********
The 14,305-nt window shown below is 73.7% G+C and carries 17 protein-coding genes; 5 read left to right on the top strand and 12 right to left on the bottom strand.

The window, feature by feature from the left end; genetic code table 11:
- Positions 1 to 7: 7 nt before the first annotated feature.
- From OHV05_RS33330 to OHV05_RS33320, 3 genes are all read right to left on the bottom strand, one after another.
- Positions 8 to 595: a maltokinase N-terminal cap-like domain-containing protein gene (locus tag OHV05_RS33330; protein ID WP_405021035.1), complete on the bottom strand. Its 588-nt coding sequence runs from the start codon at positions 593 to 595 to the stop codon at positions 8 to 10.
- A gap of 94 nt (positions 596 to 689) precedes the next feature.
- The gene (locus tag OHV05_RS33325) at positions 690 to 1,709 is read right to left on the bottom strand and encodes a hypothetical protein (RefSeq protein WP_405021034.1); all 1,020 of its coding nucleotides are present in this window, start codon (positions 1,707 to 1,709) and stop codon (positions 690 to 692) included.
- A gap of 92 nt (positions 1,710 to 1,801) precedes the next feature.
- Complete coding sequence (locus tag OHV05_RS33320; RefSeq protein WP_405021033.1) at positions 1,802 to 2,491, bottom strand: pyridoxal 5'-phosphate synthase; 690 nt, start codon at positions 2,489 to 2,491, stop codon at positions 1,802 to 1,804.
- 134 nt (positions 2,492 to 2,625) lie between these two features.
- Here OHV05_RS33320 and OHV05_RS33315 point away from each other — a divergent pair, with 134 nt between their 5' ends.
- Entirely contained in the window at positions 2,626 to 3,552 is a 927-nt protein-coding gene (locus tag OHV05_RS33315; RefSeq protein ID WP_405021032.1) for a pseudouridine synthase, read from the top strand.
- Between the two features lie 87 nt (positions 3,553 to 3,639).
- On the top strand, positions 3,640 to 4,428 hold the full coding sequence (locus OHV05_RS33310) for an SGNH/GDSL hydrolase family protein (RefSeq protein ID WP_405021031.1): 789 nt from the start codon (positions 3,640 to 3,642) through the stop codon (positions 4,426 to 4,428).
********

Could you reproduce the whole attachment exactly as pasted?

The 14,305-nt window shown below is 73.7% G+C and carries 17 protein-coding genes; 5 read left to right on the top strand and 12 right to left on the bottom strand.

The window, feature by feature from the left end; genetic code table 11:
- Positions 1 to 7: 7 nt before the first annotated feature.
- From OHV05_RS33330 to OHV05_RS33320, 3 genes are all read right to left on the bottom strand, one after another.
- Positions 8 to 595: a maltokinase N-terminal cap-like domain-containing protein gene (locus tag OHV05_RS33330; protein ID WP_405021035.1), complete on the bottom strand. Its 588-nt coding sequence runs from the start codon at positions 593 to 595 to the stop codon at positions 8 to 10.
- A gap of 94 nt (positions 596 to 689) precedes the next feature.
- The gene (locus tag OHV05_RS33325) at positions 690 to 1,709 is read right to left on the bottom strand and encodes a hypothetical protein (RefSeq protein WP_405021034.1); all 1,020 of its coding nucleotides are present in this window, start codon (positions 1,707 to 1,709) and stop codon (positions 690 to 692) included.
- A gap of 92 nt (positions 1,710 to 1,801) precedes the next feature.
- Complete coding sequence (locus tag OHV05_RS33320; RefSeq protein WP_405021033.1) at positions 1,802 to 2,491, bottom strand: pyridoxal 5'-phosphate synthase; 690 nt, start codon at positions 2,489 to 2,491, stop codon at positions 1,802 to 1,804.
- 134 nt (positions 2,492 to 2,625) lie between these two features.
- Here OHV05_RS33320 and OHV05_RS33315 point away from each other — a divergent pair, with 134 nt between their 5' ends.
- Entirely contained in the window at positions 2,626 to 3,552 is a 927-nt protein-coding gene (locus tag OHV05_RS33315; RefSeq protein ID WP_405021032.1) for a pseudouridine synthase, read from the top strand.
- Between the two features lie 87 nt (positions 3,553 to 3,639).
- On the top strand, positions 3,640 to 4,428 hold the full coding sequence (locus OHV05_RS33310) for an SGNH/GDSL hydrolase family protein (RefSeq protein ID WP_405021031.1): 789 nt from the start codon (positions 3,640 to 3,642) through the stop codon (positions 4,426 to 4,428).